The new privacy browser Brave was founded by the controversial ex-CEO of Mozilla, Brendan Eich, who envisioned an anonymous distributed contributions to favorite content creators. Brave also blocks website trackers and remove intrusive Internet advertisements.
The browser also claims to improve online privacy by sharing less data with advertising customers. As of 2018, it is available as a stable release for Windows, macOS, and Linux and also available as a stable release for iOS and Android. The current version features 20 search engines by default, including DuckDuckGo, Google, StartPage, Ecosia, Qwant and Yandex Search. Brave also has a partnership with DuckDuckGo.
The plan is for users to opt in to what Brave refers to as their “consent-based digital advertising model”, which is to be paid out in the company’s cryptocurrency, BAT. It’s not yet known how much you will be able to earn from your blogging sessions though. A blog post from the company said that users will receive 70% of the gross revenue… paid out in BAT. You can then redeem these tokens to unlock premium, paid content.
Brave browser serves two types of ads:
USER ADS: User ads are delivered directly to the user in a separate ad tab rather than on publisher content at specific moments in the user’s browsing experience. User ads can take the form of rich push notifications, full-page HTML5 content, video, landing pages and more. Users will earn 70% of ad revenue for user ads.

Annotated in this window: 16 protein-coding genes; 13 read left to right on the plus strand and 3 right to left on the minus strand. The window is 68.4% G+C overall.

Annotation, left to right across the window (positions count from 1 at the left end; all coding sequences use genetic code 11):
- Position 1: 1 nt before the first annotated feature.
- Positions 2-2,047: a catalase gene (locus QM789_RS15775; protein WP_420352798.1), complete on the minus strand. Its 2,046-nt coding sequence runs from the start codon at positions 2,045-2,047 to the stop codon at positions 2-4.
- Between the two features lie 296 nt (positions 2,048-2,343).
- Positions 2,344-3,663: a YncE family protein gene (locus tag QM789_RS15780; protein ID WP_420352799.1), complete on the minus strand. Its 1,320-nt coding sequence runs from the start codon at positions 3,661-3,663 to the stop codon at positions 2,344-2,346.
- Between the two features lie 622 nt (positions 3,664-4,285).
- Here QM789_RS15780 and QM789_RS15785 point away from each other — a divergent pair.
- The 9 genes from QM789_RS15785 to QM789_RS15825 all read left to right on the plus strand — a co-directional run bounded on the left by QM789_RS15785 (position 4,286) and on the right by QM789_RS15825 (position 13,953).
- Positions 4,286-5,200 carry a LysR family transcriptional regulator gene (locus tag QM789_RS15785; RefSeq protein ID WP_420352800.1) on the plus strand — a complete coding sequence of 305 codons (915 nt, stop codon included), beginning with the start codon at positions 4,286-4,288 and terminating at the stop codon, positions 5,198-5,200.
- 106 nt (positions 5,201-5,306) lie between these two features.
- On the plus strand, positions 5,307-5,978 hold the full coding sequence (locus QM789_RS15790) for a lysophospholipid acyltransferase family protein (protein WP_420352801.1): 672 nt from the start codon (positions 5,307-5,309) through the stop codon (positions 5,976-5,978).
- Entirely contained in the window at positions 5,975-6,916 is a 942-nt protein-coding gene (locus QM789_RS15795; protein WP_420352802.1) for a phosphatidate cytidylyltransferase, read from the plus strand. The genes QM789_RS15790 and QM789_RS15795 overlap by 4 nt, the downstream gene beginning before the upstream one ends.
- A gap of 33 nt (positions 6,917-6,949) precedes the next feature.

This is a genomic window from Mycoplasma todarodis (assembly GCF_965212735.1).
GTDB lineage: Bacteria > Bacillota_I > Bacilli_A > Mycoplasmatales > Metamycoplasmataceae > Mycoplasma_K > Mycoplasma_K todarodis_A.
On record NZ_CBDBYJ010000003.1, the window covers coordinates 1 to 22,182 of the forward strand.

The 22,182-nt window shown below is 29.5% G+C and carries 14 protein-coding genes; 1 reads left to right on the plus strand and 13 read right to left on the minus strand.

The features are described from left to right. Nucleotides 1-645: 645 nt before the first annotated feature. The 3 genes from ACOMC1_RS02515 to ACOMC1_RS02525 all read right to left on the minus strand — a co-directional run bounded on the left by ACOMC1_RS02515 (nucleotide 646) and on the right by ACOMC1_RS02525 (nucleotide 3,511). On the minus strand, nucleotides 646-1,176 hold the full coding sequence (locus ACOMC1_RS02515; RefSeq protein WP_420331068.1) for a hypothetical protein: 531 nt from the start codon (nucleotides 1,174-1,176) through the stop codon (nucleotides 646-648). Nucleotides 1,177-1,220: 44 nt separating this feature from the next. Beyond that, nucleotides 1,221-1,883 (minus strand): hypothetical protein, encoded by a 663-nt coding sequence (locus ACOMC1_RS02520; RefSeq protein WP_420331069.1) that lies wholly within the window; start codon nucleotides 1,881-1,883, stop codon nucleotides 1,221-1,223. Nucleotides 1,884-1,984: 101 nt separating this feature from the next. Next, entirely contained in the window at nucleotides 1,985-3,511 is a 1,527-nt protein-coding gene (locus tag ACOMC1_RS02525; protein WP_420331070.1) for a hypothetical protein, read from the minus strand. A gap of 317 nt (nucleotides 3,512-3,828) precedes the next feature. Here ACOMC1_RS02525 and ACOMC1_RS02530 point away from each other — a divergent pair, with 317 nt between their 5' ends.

PUBLISHER ADS: Publisher ads are viewed by the user on publisher content, such as an interstitial banner advertisement on a publisher’s webpage. Publishers will earn 70% of ad revenue, and users 15%, for publisher ads.
What I love most about the browser is how fast it runs compared to Google Chrome, which is bloated and weighed down by all of the trackers and third party tags which are called each time I open interact. Whenever I’m ingesting my daily fill of tech news, I use the Brave Browser. I leave the homepage set to show me how many ads, trackers, and insecure connections the browser has blocked.
There is definitely a major opportunity for this kind of browser. Brave raised $35 million in 30 seconds on a funding round last year, and that was before the Cambridge Analytica scandal made everyone weary of big data. Publishers are likeily to put up a major fight against the browser, since it destroys all ad revenue, analytics tracking, and other tools needed to keep any popular website online.
Time will tell who will win out this battle… the publishers or the masses.
If you’d like to download the Brave Browser (available on all major OS’s), then click here.
If you’re a publisher, click here to learn more about Brave Browser.
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